Researchers from King Abdullah University of Science and Technology (KAUST) in Saudi Arabia made use of common household supplies to develop low-cost skin sensors that monitor touch, pressure, temperature, acidity and humidity.

Low-cost skin sensor made from household supplies. Image source: KAUSTLow-cost skin sensor made from household supplies. Image source: KAUST Paper-based skin with real-time sensing capability was assembled from off-the-shelf materials such as aluminum foil, tape, sticky notes, napkins and sponges. The sensory platform is connected to a device that detects changes in electrical conductivity according to external stimuli.

The sensor design exploits different properties of the materials. For example, the conductivity of sponges and wipes provides a reading on humidity, while a pH pencil line on top of paper records acidity levels. Aluminum foil with conductive silver ink detects temperature differences.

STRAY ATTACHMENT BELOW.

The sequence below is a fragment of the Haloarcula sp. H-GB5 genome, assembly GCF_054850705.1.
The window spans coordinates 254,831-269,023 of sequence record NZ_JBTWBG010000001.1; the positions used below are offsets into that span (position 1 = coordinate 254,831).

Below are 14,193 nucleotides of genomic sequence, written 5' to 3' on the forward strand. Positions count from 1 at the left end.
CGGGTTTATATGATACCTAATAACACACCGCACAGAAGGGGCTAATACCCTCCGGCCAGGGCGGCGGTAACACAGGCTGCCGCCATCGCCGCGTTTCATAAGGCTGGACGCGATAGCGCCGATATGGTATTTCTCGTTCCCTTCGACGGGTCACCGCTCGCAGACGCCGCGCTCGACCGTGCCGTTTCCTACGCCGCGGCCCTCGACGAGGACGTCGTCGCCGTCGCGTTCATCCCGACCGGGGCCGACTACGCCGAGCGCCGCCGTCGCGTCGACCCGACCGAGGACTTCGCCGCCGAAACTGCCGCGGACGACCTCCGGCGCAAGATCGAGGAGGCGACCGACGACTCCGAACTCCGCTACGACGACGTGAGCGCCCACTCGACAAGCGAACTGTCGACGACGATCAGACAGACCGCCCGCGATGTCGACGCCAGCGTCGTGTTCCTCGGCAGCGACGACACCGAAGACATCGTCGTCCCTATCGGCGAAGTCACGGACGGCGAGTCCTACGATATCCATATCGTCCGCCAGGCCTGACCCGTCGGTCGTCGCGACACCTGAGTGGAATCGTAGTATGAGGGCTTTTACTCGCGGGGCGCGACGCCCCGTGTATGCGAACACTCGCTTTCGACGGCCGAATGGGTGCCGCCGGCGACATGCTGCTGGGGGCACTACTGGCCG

Increasing levels of humidity increase the platform’s ability to store an electrical charge, or its capacitance. Exposing the sensor to an acidic solution increases its resistance, while exposing it to an alkaline solution decreases it. Voltage changes are detected with temperature changes, and bringing a finger closer to the platform disturbs its electromagnetic field, decreasing its capacitance.

Several challenges remain before a fully autonomous, flexible and multifunctional sensory platform becomes commercially achievable. For one thing, wireless interaction with the paper skin needs to be developed. Reliability tests also need to be conducted to assess how long the sensor can last and how accurate its performance is under severe bending conditions.

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